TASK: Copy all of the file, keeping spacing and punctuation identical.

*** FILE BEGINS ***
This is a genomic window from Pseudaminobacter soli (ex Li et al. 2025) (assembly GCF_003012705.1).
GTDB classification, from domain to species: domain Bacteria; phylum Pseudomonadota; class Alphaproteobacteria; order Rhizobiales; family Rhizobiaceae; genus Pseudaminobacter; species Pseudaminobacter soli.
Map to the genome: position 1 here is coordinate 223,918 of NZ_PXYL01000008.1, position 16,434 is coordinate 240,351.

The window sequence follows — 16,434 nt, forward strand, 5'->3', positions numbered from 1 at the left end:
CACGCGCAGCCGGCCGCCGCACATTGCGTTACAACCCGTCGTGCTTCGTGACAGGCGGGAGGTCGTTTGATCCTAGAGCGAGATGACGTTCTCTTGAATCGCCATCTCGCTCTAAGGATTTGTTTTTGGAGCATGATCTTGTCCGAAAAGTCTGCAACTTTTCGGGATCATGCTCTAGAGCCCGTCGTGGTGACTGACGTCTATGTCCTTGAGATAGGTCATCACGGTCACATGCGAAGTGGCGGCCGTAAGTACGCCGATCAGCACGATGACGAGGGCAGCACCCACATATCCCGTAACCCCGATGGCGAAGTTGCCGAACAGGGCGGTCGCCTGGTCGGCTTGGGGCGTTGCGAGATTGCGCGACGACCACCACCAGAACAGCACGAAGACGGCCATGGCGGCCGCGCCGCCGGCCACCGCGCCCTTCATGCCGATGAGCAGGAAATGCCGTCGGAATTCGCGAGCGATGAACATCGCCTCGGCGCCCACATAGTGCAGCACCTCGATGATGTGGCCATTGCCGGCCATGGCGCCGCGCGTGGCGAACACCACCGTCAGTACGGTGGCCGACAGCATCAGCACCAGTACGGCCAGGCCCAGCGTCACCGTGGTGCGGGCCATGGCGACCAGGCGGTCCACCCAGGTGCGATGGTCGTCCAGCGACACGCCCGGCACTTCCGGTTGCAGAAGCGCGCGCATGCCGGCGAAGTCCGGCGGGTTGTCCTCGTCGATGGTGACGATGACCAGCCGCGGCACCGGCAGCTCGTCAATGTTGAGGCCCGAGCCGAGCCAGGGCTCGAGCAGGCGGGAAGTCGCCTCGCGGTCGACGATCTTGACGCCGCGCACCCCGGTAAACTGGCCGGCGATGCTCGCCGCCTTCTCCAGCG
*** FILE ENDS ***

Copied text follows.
This is a genomic window from Pseudaminobacter soli (ex Li et al. 2025) (assembly GCF_003012705.1).
GTDB classification, from domain to species: domain Bacteria; phylum Pseudomonadota; class Alphaproteobacteria; order Rhizobiales; family Rhizobiaceae; genus Pseudaminobacter; species Pseudaminobacter soli.
Map to the genome: position 1 here is coordinate 223,918 of NZ_PXYL01000008.1, position 16,434 is coordinate 240,351.

The window sequence follows — 16,434 nt, forward strand, 5'->3', positions numbered from 1 at the left end:
CACGCGCAGCCGGCCGCCGCACATTGCGTTACAACCCGTCGTGCTTCGTGACAGGCGGGAGGTCGTTTGATCCTAGAGCGAGATGACGTTCTCTTGAATCGCCATCTCGCTCTAAGGATTTGTTTTTGGAGCATGATCTTGTCCGAAAAGTCTGCAACTTTTCGGGATCATGCTCTAGAGCCCGTCGTGGTGACTGACGTCTATGTCCTTGAGATAGGTCATCACGGTCACATGCGAAGTGGCGGCCGTAAGTACGCCGATCAGCACGATGACGAGGGCAGCACCCACATATCCCGTAACCCCGATGGCGAAGTTGCCGAACAGGGCGGTCGCCTGGTCGGCTTGGGGCGTTGCGAGATTGCGCGACGACCACCACCAGAACAGCACGAAGACGGCCATGGCGGCCGCGCCGCCGGCCACCGCGCCCTTCATGCCGATGAGCAGGAAATGCCGTCGGAATTCGCGAGCGATGAACATCGCCTCGGCGCCCACATAGTGCAGCACCTCGATGATGTGGCCATTGCCGGCCATGGCGCCGCGCGTGGCGAACACCACCGTCAGTACGGTGGCCGACAGCATCAGCACCAGTACGGCCAGGCCCAGCGTCACCGTGGTGCGGGCCATGGCGACCAGGCGGTCCACCCAGGTGCGATGGTCGTCCAGCGACACGCCCGGCACTTCCGGTTGCAGAAGCGCGCGCATGCCGGCGAAGTCCGGCGGGTTGTCCTCGTCGATGGTGACGATGACCAGCCGCGGCACCGGCAGCTCGTCAATGTTGAGGCCCGAGCCGAGCCAGGGCTCGAGCAGGCGGGAAGTCGCCTCGCGGTCGACGATCTTGACGCCGCGCACCCCGGTAAACTGGCCGGCGATGCTCGCCGCCTTCTCCAGCG